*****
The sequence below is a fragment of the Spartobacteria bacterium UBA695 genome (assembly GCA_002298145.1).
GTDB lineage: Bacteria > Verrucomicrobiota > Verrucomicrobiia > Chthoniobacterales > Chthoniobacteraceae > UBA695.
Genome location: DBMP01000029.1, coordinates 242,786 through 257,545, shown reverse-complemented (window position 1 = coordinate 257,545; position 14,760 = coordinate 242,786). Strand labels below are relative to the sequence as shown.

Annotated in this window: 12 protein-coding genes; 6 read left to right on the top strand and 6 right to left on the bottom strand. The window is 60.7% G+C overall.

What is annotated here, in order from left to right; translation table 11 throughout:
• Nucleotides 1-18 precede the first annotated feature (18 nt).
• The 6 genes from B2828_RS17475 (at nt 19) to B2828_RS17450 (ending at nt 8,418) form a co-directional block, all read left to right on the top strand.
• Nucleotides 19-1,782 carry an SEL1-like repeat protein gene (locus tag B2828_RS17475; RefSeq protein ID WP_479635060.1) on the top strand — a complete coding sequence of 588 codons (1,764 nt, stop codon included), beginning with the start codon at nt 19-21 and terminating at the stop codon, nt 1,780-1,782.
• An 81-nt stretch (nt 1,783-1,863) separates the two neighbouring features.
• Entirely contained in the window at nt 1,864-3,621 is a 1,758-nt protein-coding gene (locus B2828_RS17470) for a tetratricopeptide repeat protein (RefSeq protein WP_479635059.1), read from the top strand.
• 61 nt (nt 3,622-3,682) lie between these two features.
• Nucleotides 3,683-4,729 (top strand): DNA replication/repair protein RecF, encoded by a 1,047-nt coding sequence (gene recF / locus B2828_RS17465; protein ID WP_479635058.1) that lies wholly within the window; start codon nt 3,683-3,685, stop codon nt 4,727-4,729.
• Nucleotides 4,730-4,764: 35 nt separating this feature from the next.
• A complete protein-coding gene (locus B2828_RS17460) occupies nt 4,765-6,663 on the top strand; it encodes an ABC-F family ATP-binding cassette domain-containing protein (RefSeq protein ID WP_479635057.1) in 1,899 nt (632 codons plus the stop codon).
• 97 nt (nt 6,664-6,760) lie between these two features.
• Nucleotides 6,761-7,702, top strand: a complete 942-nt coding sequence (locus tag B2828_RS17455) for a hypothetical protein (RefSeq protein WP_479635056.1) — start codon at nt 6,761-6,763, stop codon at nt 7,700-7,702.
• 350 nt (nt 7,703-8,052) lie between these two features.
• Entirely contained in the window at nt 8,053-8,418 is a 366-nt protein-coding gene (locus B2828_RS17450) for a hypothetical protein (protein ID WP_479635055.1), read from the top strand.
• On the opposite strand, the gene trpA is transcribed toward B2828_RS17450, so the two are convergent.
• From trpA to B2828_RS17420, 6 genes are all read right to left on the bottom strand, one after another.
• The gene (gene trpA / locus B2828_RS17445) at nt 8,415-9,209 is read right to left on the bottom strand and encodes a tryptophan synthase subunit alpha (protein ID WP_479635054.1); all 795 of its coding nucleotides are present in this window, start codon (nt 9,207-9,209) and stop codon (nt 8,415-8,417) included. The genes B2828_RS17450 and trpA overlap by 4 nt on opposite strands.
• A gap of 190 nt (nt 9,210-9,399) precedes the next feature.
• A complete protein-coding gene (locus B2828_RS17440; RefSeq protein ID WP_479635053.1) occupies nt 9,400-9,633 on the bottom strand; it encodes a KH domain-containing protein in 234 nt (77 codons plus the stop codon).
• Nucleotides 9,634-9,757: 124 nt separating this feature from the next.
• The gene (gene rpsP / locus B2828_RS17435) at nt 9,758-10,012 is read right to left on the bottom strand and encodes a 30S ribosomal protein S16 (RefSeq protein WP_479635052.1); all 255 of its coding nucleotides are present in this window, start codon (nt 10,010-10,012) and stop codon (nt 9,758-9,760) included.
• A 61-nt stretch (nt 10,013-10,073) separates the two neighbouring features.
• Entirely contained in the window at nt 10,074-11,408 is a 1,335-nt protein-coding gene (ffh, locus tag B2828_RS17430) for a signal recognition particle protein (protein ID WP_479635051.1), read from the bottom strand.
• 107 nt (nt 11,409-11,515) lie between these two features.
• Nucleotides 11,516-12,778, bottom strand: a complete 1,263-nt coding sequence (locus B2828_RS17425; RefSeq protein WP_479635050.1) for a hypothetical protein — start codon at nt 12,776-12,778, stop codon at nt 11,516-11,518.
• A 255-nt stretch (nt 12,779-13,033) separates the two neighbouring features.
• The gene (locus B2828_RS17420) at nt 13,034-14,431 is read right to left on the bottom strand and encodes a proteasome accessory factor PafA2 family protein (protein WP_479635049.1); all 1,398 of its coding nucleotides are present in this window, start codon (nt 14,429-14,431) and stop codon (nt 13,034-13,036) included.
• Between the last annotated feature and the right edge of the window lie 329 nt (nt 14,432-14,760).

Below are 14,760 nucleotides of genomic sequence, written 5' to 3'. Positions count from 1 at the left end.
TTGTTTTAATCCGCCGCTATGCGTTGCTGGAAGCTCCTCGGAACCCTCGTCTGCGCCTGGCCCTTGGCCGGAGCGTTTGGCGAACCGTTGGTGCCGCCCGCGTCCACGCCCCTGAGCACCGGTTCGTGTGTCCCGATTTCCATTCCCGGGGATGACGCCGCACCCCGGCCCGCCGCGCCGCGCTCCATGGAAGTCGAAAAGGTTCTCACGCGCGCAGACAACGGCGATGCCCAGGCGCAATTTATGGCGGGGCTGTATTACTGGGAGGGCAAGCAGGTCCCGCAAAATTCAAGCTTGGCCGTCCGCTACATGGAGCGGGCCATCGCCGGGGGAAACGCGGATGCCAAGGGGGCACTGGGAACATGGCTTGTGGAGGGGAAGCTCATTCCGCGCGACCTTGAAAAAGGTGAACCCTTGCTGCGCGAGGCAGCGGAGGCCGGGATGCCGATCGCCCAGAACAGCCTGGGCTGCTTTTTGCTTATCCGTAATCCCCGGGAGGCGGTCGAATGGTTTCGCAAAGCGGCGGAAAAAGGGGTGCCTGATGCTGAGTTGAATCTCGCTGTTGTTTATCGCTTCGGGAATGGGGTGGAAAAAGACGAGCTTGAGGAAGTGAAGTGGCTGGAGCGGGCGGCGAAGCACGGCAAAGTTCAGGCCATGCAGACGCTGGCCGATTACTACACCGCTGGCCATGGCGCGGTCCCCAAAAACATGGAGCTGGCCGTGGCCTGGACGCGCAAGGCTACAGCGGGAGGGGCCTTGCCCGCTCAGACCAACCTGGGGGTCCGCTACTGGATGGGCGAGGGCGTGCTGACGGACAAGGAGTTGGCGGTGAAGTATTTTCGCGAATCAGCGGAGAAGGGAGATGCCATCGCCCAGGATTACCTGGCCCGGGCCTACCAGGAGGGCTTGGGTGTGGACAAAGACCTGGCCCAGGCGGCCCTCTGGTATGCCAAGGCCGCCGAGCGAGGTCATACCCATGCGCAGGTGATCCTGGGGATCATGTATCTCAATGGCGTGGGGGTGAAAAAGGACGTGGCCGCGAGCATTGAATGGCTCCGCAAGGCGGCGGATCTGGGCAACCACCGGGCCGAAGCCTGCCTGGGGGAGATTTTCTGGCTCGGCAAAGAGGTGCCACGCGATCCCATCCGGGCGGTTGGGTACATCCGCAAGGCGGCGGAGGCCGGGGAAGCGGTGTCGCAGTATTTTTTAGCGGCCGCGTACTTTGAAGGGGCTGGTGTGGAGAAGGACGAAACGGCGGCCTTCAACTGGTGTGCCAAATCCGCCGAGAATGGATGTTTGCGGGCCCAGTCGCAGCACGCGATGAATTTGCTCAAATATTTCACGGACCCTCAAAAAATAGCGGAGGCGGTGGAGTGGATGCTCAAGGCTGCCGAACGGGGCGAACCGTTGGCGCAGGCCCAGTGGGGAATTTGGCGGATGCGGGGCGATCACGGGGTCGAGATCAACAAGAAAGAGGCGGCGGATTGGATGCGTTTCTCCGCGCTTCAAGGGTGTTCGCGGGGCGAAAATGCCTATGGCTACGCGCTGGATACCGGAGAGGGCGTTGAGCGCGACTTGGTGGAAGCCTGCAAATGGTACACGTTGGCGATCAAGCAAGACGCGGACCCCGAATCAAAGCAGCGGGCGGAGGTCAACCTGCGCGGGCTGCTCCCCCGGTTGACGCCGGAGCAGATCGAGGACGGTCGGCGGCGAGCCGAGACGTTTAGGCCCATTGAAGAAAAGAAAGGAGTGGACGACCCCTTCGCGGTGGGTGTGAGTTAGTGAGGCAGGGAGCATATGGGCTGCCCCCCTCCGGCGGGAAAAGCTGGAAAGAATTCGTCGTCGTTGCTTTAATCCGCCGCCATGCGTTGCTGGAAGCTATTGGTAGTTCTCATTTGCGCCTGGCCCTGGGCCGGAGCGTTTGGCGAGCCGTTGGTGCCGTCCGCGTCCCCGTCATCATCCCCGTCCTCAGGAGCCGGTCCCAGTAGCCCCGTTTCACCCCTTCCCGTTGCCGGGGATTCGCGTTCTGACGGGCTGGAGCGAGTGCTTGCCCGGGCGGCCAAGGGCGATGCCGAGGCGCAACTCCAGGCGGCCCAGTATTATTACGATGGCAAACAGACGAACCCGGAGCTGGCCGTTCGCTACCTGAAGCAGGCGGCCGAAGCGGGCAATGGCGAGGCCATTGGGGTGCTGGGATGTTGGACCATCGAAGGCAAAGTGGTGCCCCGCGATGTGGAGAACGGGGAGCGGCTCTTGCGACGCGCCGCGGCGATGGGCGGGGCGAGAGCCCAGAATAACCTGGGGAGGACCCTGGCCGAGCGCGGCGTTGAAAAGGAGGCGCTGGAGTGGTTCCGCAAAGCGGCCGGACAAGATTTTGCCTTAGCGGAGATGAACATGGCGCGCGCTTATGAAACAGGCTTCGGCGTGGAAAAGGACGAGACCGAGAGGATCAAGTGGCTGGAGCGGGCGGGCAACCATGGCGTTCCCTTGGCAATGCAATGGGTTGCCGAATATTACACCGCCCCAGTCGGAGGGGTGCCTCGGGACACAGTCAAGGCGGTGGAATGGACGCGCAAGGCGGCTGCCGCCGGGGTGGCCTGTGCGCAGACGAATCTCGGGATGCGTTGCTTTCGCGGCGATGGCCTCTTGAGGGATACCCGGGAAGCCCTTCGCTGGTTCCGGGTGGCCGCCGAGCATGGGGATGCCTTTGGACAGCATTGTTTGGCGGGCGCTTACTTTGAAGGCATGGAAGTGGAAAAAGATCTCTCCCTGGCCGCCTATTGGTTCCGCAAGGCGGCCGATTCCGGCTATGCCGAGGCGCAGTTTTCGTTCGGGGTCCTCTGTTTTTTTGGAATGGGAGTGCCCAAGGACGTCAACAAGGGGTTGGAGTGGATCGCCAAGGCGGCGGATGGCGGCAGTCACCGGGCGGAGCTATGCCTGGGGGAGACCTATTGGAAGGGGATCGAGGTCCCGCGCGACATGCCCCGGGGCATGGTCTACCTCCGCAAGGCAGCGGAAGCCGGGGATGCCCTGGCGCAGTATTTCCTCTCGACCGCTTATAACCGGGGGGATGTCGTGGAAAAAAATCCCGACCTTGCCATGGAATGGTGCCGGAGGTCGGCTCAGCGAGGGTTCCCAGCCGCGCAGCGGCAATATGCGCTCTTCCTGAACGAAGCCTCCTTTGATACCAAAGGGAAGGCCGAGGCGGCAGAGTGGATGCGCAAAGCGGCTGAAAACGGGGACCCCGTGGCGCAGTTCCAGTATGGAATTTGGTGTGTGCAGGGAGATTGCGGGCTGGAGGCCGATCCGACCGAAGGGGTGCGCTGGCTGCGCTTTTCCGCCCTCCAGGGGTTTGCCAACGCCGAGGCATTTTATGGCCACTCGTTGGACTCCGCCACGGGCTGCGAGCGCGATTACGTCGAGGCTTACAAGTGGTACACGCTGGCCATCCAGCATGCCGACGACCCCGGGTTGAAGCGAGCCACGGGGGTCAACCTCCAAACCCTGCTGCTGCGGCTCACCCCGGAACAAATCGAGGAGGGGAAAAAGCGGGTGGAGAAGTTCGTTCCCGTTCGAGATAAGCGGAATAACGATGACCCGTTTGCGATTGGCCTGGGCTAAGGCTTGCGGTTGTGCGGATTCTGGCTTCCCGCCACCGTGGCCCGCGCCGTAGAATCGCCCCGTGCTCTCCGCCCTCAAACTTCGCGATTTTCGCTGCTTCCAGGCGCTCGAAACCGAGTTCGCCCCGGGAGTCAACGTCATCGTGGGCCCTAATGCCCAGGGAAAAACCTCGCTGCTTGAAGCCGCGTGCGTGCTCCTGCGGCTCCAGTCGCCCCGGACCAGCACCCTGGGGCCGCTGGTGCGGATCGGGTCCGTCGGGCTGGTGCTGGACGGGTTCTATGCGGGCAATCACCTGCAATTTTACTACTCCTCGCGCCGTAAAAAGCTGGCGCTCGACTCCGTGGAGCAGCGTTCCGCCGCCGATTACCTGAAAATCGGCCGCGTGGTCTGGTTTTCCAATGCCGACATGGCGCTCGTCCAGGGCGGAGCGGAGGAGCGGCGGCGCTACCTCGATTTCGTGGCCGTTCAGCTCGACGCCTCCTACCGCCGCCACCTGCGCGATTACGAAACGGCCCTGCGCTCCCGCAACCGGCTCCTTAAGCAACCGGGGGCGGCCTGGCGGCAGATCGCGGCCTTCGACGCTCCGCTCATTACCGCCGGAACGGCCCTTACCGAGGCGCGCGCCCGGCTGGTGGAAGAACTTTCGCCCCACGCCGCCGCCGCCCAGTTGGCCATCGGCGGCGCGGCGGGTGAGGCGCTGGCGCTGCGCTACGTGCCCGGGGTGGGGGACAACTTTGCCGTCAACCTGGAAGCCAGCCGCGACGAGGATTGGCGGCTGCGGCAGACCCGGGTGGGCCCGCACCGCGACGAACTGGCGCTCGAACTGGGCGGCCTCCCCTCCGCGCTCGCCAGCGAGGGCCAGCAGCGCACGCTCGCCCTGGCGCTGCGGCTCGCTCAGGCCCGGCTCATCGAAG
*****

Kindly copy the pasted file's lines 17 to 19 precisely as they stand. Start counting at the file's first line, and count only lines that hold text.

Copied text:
• 350 nt (nt 7,703-8,052) lie between these two features.
• Entirely contained in the window at nt 8,053-8,418 is a 366-nt protein-coding gene (locus B2828_RS17450) for a hypothetical protein (protein ID WP_479635055.1), read from the top strand.
• On the opposite strand, the gene trpA is transcribed toward B2828_RS17450, so the two are convergent.